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How To Get Rid Of Blocked Ears After Scuba Diving

How To Get Rid Of Blocked Ears After Scuba Diving

Do you experience blocked ears almost instantly after scuba diving?

That feeling of a small amount of water logged in your ear canal can feel very uncomfortable, and one would not feel relief until the water gets out.

Scuba diving requires a lot of time spent in the water, which is why the issue of blocked ears will always be common among divers.

Blocked ears do not only happen to divers, but it can also happen sometimes even after a regular shower, but either way, the feeling is not comfortable.

In this article, you will learn how to get rid of blocked ears, especially after scuba diving.

How to Get Rid Of Blocked Ears after Scuba Diving

To get rid of or remove anything that is blocking your ears after diving, you need to follow some procedures.

These procedures have been in use for a very long time, especially by pro-divers, it works, and we will be listing each of them and how they work in this article.

1. Shake your earlobe

This procedure may help get the water out of the ear straight away.

Gently drag and pull your earlobes while leaning your head towards your shoulder.

2. Make use of gravity

Lie on your side for a few minutes, with a piece of cloth or towel on your head to absorb the water slowly draining out of your ear. 

This works with the help of gravity to help drain the water out of your ear.

3. Make a vacuum

This involves creating a vacuum that will drain the water out of your ear.

To do this, curve your palm in a cup-like shape, lean your head to your side, and firmly place your ear on your cupped palm.

Next, carefully push your hand back and forth toward your ear swiftly, flattening your palm as you push, re-curving your palm as you pull it away, and remember to tilt your head to drain the water out.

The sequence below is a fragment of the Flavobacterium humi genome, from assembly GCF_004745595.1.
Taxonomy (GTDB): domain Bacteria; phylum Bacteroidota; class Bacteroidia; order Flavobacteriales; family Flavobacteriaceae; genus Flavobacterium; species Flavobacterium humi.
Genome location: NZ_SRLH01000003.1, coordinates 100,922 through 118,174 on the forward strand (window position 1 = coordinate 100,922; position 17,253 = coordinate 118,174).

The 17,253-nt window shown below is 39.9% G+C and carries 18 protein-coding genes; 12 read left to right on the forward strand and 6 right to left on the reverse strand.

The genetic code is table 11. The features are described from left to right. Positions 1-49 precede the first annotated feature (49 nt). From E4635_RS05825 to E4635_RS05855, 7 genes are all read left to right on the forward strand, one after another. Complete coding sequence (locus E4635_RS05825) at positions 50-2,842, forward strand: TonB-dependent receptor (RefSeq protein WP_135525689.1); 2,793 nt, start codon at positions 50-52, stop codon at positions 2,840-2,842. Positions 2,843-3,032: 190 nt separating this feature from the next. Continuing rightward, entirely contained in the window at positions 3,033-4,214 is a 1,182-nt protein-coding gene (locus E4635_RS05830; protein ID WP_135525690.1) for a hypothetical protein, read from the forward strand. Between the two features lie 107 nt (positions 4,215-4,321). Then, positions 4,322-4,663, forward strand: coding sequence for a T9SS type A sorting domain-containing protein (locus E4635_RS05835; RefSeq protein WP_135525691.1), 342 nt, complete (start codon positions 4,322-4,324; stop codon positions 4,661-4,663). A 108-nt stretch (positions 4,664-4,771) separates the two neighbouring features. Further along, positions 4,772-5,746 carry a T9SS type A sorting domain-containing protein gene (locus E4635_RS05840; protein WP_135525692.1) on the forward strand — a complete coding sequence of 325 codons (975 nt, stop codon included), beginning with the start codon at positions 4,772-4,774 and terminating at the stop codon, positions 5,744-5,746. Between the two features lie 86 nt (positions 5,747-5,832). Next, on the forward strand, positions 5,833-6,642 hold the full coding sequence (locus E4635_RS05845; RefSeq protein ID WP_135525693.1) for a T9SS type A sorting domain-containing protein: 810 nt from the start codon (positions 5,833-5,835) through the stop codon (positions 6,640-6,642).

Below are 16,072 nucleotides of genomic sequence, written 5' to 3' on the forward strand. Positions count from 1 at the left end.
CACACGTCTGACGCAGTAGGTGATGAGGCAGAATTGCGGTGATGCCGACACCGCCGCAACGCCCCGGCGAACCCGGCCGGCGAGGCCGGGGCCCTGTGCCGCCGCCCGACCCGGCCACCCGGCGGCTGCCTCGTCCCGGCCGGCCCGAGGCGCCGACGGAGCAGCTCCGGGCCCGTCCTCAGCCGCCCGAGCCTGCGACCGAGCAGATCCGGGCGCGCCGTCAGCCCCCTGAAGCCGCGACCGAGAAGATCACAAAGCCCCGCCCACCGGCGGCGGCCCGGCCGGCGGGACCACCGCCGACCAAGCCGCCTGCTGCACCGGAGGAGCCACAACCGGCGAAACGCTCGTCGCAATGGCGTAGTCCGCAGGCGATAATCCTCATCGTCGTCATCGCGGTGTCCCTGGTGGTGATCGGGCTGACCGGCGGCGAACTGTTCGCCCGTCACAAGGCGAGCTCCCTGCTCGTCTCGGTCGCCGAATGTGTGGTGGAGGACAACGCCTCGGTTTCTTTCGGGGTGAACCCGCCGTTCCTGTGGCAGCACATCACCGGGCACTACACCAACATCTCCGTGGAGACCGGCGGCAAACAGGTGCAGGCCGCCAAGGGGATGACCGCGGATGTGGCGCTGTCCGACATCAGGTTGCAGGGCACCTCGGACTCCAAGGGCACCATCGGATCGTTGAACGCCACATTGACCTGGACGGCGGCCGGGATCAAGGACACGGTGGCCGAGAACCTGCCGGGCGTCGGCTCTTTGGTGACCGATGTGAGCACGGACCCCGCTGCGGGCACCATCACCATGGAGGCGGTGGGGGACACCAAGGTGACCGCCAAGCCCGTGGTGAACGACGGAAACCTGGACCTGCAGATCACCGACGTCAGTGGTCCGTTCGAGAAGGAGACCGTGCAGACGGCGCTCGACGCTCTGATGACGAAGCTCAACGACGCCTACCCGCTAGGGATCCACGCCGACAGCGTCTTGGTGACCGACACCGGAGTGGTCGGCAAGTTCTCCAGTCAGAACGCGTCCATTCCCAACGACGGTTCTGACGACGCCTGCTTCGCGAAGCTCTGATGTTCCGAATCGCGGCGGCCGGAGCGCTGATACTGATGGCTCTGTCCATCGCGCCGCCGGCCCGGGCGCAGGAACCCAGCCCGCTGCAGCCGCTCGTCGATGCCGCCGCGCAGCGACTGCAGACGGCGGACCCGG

4. Yawn or chew gum

This procedure involves moving your mouth to ease the tension in your Eustachian tube. 

It is known that mouth movement can help to open the tubes to get the water stuck in your ear out.

5. Try the Valsalva trick

This procedure can also help to open your Eustachian tubes but you need to be gentle, and not w too hard, as this may cause injury to your ear drum. 

To do this, take a deep breath, close your mouth, and shut your nostrils with your fingers.

Now slowly blow the air out of your nose. When you hear a pop-like sound, it means the tubes have opened.

6. Steam

Taking a hot shower can help drain water out of your ear. 

The warm steam can help release the water stuck in your ear.

7. Use a blow dryer

This procedure involves using the heat from a blow dryer to evaporate the water logged in your ear.

Turn the blow dryer on and adjust it to its lowest setting and hold the blow dryer about a few meters away from your ear while moving it back and forth.

And then gently pull your earlobe down to allow the warm air from the blow dryer to blow into your ear. 

8. Use water

Sounds crazy, but applying water can ed water out of your ear.

Lie on your side, with any piece of cloth on your head to absorb the water, and fill the water-logged ear with water using your clean fingers or a dropper.

Finally, allow it to stay for about five (5) minutes and flip over with the water-logged ear facing down. The water will gradually drain out.

9. Use olive oil

Not only does using olive oil help get the water out of your ear but an also prevents ear infections.

Heat olive oil, and add a few drops on your hands to feel the temperature.

Using your clean fingers or a dropper, apply a few drops of warm oil to the water-logged ear.

Lay on the unaffected side for about ten minutes, get up, and lean your ear downward. The oil will help the water drain out.

10. Use hydrogen peroxide ear drops

This solution can help get rid of dirt and ear wax, which might logging the water in your ear.

Please, do not attempt this if you have any underlying medical conditions.


And that is how to get rid of blocked ears after scuba diving.

If any of these procedures do not work, do not try to insert your finger, ear swabs, or any kind of object in your ear. 

Attempting this might push the water further into your ear, cause injury to your ear canal, cause the growth of bacteria, and rupture your ear drum.

Proceed to see a doctor if the water is still logged after two to three days or if you observe any sign of infection such as an inflamed or swollen ear. 

An untreated ear infection can lead to many complications.

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